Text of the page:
Court notes that the requirement of a thorough
and effective investigation into an allegation of
rape in custody at the hands of a State official
also implies that the victim be examined, with
all appropriate sensitivity, by medical
professionals with particular competence in this
area and whose independence is not
circumscribed by instructions given by the
prosecuting authority as to the scope of the
examination. It cannot be concluded that the
medical examinations ordered by the public
prosecutor fulfilled this requirement.”
 Akkoc v. Turkey, judgment 10.10.2000 , para. 118: “The
Court further endorses the comments expressed by the
Commission concerning the importance of independent
and thorough examinations of persons on release from
detention. The European Committee for the Prevention
of Torture (CPT) has also emphasised that proper
medical examinations are an essential safeguard
against ill-treatment of persons in custody. Such
examinations must be carried out by a properly
qualified doctor, without any police officer being
present and the report of the examination must include
not only the detail of any injuries found, but the
explanations given by the patient as to how they
occurred and the opinion of the doctor as to whether
the injuries are consistent with those explanations. The
practices of cursory and collective examinations
illustrated by the present case undermines the
effectiveness and reliability of this safeguard.
Example of CPT reference
 Nevmerzhitsky v. Ukraine, para. 86:
“taking into account that the applicant’s
submissions are consistent, thorough
and correspond in general to the
inspections of the pre-trial detention
centres in Ukraine conducted by CPT
and the Commissioner of Human
Rights…” the Court finds a violation of
Article 3.
This presentation talked
about
 Basic standards of Article 3 jurisprudence in
other areas
 Violations of Article 3 in places of detentions:
 1. Conditions of detention
 2. Specific acts of ill-treatment
 3. Not providing the necessary care and
accommodation
 Questions of proof and evidence
List of cases
 Aerts v. Belgium, judgment 30.7.1998, 25357/94
 Akkoc v. Turkey, judgment 10.10.2000, 22947/93 and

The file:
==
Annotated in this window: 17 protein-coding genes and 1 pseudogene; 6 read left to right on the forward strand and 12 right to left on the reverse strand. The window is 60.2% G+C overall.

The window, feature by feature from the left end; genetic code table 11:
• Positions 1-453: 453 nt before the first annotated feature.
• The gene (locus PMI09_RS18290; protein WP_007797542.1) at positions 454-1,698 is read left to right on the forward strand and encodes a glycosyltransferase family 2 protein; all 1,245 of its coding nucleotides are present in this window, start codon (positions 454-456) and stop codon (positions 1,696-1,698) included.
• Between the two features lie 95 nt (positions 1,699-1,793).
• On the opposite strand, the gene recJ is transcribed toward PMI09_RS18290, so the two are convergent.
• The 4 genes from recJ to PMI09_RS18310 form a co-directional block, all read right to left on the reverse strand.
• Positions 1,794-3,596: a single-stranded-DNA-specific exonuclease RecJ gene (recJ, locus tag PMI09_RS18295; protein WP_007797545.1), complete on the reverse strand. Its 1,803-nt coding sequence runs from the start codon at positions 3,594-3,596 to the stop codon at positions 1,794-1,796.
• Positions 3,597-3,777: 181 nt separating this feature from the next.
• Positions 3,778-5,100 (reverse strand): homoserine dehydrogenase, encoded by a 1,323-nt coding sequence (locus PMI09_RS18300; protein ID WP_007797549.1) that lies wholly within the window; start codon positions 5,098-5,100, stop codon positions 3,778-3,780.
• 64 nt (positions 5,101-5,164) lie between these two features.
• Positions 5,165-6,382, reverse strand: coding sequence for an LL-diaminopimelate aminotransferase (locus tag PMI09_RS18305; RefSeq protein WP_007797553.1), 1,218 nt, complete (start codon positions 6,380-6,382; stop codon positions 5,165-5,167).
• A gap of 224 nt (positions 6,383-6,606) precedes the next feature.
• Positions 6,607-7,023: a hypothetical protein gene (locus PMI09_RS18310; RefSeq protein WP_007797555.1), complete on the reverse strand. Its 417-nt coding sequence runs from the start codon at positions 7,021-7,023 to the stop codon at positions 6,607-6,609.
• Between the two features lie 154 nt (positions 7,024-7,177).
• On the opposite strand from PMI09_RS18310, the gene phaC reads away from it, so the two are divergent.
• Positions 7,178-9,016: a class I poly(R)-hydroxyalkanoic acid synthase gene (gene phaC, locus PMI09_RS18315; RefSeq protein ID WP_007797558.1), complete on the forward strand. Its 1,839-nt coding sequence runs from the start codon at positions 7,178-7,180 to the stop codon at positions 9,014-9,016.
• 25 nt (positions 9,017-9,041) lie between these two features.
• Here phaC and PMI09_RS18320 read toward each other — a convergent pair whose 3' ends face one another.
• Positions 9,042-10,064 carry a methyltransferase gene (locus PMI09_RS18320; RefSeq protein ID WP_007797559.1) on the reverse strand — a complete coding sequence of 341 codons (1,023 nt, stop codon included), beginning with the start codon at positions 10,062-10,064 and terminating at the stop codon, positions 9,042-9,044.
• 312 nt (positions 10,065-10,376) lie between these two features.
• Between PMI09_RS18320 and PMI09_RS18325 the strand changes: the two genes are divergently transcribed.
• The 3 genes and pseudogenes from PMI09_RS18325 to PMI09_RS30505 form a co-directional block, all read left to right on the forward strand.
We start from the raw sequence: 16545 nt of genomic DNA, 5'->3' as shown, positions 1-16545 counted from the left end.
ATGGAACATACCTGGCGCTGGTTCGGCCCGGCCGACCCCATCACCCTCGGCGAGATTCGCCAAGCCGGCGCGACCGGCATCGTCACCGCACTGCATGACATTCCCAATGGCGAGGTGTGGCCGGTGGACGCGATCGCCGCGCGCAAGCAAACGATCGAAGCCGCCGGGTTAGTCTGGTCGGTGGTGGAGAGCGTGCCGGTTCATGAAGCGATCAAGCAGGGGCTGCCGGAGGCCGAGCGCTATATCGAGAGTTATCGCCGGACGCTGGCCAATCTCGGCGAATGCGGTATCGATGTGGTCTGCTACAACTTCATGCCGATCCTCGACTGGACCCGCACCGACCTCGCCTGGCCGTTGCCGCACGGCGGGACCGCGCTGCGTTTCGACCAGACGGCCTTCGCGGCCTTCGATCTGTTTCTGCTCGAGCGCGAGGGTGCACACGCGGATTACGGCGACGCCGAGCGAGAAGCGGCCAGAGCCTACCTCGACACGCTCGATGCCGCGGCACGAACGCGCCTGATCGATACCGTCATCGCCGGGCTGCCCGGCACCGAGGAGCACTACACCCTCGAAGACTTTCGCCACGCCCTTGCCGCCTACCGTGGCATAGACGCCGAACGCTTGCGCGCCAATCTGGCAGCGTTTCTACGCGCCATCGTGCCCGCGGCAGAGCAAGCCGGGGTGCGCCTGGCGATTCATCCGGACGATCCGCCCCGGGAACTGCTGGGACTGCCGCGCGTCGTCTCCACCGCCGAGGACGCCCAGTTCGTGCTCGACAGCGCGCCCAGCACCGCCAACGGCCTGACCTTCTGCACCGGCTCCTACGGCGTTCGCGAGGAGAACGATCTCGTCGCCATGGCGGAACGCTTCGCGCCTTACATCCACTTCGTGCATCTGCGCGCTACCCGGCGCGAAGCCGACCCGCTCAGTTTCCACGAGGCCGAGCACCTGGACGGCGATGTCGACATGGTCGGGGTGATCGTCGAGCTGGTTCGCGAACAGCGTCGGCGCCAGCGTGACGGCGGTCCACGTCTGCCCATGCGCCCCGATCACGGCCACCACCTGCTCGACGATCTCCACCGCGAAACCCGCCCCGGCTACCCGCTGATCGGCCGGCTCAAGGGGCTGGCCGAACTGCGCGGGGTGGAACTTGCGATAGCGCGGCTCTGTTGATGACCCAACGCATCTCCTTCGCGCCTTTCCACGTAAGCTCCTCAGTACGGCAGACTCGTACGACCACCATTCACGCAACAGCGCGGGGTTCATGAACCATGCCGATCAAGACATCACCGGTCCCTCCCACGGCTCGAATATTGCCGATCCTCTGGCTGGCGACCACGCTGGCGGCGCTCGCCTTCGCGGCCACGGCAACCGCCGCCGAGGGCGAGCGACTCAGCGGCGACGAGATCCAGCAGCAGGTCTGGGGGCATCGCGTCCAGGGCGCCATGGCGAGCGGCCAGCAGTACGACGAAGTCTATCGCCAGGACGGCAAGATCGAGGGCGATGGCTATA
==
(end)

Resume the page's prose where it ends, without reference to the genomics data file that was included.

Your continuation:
22948/93
 Aksoy v. Turkey (1), judgment 18.12.1996, 21987/93
 Aydin v. Turkey, judgment 25.9.1997, 23178/94
 Bensaid v. the United Kingdom, judgment 6.2.2001,
44599/98
 Dougoz v. the Greece, judgment 6.3.2001, 40907/98
 Paul and Audrey Edwards v. the United Kingdom,
judgment 14.3.2002, 46477/99
List of cases
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Hénaf v. France, judgment 27.11.2003, 65436/01
Herczegfalvy v. Austria, judgment 24.9.1992, 10533/83
Kalashnikov v. Russia, judgment 15.7.2002, 47095/99
Karalevicius v. Lithuania, judgment 7.4.2005, 53254/99
Keenan v. the United Kingdom, judgment 3.4.2001,
27229/95
 Kehayov v. Bulgaria, judgment 18.1.2005, 41035/98
 Kudla v. Poland, judgment 26.10.2000, 30210/96
 Labita v. Italy, judgment 6.4.2000, 26772/95
List of cases
 McGlinchey and Others v. the United Kingdom,
judgment 29.4.2003, 50390/99
 Mikheyev v. Russia, judgment 26.1.2006, 77617/01
 Price v. the United Kingdom, judgment 10.7.2001,
33394/96
 Peers v. Greece, judgment 19.4.2001, 28524/95
 Salkic and Others v. Sweden, admissibility decision
29.6.2004, 7702/043
 Selmouni v. France, judgment 28.7.1999, 25803/94
 Slimani v. France, judgment 27.7.2004, 57671/00
 Tomasi v. France, judgment 27.8.1992, 12850/87
 Valasinas v. Lithuania, judgment 24.7.2001, 44558/98
 Yankov v. Bulgaria, judgment 11.12.2003, 39084/97
Art 3 of the ECHR and
institutional care
Jan Fiala
MDAC (Mental Disability Advocacy
Center), Budapest
[email protected]
Thank you for your attention!